Earlier this month, researchers at the University of Montreal found an encouraging way to improve treatments to cystic fibrosis patients.
They discovered key molecules, known as quorum-sensing inhibitors, could be added to current treatments to develop personalized therapies for CF patients.
Cystic fibrosis (CF) is a rare genetic condition that causes excessive mucus in the patient’s organs. This leads to constant bacterial infections and progressively, lung damage. Unfortunately, there is currently no cure for CF, but quorum-sensing inhibitors are a step closer to one.
Quorum-sensing inhibitors benefit current treatment in two ways: (1) by reducing bacterial production of harmful residues and (2) by restoring the efficacy of existing treatments. Since cystic fibrosis is so variable from patient to patient, the two main prescriptions in current use (Kalydeco and Orkambi) only have limited efficacy.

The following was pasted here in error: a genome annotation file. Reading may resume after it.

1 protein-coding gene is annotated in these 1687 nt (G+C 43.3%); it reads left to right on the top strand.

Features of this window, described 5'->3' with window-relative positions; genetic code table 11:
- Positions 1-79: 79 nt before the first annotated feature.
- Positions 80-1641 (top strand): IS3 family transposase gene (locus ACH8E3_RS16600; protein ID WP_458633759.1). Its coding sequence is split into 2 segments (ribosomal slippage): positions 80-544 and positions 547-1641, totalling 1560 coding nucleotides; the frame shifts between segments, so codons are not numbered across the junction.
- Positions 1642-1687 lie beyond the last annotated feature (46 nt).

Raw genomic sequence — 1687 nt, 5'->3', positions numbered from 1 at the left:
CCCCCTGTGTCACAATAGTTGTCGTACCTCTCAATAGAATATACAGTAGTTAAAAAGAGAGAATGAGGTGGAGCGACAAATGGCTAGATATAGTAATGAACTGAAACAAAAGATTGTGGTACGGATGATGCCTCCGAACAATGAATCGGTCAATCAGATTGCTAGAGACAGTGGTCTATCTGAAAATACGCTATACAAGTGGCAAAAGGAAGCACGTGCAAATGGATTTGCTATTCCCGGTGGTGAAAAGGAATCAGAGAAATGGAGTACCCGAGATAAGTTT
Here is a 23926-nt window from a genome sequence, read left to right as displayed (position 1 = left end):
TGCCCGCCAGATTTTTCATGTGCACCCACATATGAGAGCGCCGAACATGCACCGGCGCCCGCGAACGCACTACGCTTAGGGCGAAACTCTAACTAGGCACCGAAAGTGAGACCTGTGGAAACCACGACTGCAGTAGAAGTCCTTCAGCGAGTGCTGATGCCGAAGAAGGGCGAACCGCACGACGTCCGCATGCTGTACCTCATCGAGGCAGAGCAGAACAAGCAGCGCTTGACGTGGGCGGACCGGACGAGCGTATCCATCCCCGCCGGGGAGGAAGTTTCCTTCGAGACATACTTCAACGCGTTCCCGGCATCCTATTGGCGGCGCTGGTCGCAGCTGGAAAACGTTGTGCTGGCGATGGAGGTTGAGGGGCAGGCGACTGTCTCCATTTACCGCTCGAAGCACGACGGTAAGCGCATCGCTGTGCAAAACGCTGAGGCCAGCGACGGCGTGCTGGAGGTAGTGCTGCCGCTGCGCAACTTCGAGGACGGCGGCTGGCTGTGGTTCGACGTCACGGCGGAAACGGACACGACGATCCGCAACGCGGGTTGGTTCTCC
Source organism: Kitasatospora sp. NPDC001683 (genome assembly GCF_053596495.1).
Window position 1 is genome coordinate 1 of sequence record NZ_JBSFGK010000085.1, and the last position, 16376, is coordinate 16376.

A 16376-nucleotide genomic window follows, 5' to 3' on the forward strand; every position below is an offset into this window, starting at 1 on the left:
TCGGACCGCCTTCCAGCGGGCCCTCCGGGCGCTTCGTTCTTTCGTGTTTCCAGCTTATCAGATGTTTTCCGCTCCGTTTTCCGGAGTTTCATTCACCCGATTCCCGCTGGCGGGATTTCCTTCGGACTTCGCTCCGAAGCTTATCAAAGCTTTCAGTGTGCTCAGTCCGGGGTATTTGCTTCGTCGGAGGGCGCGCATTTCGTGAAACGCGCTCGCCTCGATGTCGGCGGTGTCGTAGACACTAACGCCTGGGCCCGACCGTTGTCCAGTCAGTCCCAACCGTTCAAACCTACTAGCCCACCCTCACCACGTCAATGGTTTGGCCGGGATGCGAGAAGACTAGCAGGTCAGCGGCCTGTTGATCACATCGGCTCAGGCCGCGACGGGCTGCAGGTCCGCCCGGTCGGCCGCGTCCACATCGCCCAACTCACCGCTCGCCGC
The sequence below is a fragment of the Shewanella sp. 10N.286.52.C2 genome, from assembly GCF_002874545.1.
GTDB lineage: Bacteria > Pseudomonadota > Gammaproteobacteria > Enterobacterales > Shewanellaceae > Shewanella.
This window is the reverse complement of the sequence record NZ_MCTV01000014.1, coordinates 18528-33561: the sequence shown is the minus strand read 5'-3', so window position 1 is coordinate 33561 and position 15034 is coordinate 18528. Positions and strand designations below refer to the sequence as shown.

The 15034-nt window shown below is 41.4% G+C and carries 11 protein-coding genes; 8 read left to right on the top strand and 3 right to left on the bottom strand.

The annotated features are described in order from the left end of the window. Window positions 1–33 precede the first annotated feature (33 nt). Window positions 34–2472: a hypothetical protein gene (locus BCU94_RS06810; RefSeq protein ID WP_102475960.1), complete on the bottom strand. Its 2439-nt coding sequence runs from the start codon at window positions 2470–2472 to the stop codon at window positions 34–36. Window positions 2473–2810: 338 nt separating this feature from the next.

The Montreal research team wanted to dive deeper into this dilemma. They realized that in a sterile laboratory environment, Orkambi and Kalydeco work well, but in practice, sick patients actually have colonized bacteria in their lungs. These bacteria greatly interfere with treatment, and the team could determine which specific substances do this.